03rd Nov2020

‘His House’ Review (Netflix)

by Paul Metcalf

Stars: Sope Dirisu, Wunmi Mosaku, Malaika Wakoli-Abigaba, Matt Smith, Javier Botet, Yvonne Campbell, Vivienne Soam, Lola May, Kevin Layne | Written by Felicity Evans, Toby Venables, Remi Weekes | Directed by Remi Weekes

Horror is effective when it pulls the audience into an experience. They have to care about the people on the screen and actually want them to be safe. Horror also works best when it works on the fear of the unknown and taps into things that make the audience uncomfortable. This is what makes His House a truly creepy experience.

A refugee couple manage to escape war-torn South Sudan and make their way to the UK. When they are given a place to live in a small English town they should feel safe, but something is lurking beneath the surface of the house they now call home.

It’s not only seasoned horror fans who will make some presumptions when it comes to His House. Sure, the house appears to be haunted, but we also expect a town where its inhabitants are against refugees moving into their area, which of course we see. What His House does well though is use these presumptions we have as a tool to create a feeling of claustrophobia and prejudice.

When watching His House, you never feel safe, eyes are always watching Bol (Sope Dirisu) and Rial (Wunmi Mosaku) whether they be supernatural, human, or the government who are watching to see how they adapt to being in the UK. It’s a stressful situation for anybody, but Bol and Rial have a past they are running away from.

This past is something that I won’t venture into in this review, because it would spoil the experience that is His House. I feel though that I can say that this is where the true horror is hidden without spoiling anything. We are slowly invited into their memories of the past and shown exactly what is haunting them, and what they have to battle.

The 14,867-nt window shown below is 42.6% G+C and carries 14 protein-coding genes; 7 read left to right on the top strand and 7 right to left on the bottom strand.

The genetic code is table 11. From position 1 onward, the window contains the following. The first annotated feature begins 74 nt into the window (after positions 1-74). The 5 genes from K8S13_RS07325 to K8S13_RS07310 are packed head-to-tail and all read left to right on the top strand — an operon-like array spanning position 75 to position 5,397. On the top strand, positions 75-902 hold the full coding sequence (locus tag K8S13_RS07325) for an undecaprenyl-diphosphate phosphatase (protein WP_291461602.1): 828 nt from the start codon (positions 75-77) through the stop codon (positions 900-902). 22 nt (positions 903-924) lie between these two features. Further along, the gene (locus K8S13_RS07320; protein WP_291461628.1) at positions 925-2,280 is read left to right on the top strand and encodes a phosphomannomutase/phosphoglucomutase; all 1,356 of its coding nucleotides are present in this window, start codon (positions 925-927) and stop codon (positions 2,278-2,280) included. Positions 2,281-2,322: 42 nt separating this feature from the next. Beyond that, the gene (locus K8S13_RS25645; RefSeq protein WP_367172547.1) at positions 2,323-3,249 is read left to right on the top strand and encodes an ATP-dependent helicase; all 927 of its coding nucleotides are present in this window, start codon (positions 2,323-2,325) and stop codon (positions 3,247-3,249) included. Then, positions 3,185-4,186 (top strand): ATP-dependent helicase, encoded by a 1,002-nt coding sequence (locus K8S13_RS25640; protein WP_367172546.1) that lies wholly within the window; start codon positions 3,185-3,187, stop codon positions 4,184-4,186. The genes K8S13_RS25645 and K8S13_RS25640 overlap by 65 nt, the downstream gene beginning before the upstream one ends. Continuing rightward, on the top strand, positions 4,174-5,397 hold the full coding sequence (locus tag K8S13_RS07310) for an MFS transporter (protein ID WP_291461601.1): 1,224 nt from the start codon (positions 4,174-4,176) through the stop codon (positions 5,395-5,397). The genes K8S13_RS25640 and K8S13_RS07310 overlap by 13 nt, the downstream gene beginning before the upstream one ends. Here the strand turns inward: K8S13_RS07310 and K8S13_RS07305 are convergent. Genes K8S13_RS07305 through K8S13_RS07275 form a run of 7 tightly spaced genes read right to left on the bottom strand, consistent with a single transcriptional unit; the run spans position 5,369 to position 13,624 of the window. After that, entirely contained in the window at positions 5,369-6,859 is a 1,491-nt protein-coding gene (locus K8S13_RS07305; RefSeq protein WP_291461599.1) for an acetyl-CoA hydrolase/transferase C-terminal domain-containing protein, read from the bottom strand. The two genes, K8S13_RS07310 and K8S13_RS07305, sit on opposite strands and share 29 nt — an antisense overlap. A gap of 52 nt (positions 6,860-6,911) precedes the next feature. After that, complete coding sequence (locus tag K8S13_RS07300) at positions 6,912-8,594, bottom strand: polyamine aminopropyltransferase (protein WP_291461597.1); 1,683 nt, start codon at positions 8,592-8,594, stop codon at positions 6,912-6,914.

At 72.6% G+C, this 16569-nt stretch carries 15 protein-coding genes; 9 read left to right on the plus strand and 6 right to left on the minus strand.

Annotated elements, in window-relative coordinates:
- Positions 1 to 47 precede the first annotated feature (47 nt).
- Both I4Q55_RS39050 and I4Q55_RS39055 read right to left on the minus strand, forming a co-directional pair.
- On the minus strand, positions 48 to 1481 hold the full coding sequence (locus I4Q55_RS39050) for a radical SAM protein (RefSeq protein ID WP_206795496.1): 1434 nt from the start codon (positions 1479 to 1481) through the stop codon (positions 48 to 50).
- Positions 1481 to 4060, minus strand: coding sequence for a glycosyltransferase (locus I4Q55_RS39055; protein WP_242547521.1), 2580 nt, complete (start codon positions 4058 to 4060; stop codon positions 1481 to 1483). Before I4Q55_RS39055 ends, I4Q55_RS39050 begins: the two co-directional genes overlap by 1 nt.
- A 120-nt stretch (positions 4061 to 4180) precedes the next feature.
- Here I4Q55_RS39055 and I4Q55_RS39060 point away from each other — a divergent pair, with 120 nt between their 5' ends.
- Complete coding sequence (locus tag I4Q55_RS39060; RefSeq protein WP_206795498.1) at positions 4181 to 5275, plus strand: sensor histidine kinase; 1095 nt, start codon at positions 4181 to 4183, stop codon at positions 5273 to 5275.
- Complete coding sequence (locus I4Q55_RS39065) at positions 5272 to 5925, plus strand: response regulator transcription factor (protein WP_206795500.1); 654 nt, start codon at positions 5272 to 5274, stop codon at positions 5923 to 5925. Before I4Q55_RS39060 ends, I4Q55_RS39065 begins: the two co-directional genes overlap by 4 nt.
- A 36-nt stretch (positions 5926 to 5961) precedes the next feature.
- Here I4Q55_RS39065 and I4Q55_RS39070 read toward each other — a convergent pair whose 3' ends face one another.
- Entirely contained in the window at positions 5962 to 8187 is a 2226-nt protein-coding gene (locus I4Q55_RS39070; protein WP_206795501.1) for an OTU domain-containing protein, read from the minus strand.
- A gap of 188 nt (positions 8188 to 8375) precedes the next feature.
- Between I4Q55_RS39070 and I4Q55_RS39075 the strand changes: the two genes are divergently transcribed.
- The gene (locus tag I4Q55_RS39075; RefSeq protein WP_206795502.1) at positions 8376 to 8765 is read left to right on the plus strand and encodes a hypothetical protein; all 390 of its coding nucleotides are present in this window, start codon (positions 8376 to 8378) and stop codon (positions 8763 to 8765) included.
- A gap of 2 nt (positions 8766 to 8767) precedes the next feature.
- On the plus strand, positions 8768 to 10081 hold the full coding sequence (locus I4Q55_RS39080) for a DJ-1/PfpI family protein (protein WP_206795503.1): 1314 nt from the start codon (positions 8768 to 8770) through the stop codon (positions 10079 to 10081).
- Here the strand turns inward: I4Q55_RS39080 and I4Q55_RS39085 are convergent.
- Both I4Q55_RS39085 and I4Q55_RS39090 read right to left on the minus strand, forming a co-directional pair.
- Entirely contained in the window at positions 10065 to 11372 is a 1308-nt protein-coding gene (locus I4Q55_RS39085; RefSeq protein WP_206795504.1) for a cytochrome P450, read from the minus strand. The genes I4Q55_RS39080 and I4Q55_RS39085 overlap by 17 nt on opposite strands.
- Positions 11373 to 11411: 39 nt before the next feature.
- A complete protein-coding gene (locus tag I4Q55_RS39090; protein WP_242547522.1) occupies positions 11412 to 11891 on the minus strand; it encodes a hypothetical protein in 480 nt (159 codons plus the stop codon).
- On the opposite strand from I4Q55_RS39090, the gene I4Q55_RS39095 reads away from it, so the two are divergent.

Another thing that His House relies on is the performances of Sope Dirisu and Wunmi Mosaku, and thankfully they excel in their roles as the couple just trying to find a home. There are moments the audience empathises with them, gets annoyed by them and at moments even turns against them, but that is exactly what we are meant to be feeling. It is through Remi Weekes direction, and the performances of the two actors that we are pulling into the story of His House, and what a story it is.

What audiences will be left with after His House is a story that will actually shock them. The experience of the film itself is a relentless attack on our senses by a movie that understands what scares us. The use of the dark corners of the house (and our souls), and the fear of what we don’t understand is what truly creates the creepy experience that is His House, and that is what makes a good horror film.

For those who watched the trailer, as I did, you will be surprised by His House. The trailer gives a good idea of the setting of the story, but not what to expect from the horror that is hidden within.

His House is a thought provoking horror movie that doesn’t preach, it just wants to give the audience a more modern take on horror that does well to tap into what is truly scary; our own minds.

****½  4.5/5

His House is available on Netflix now.

Review originally posted on PissedOffGeek

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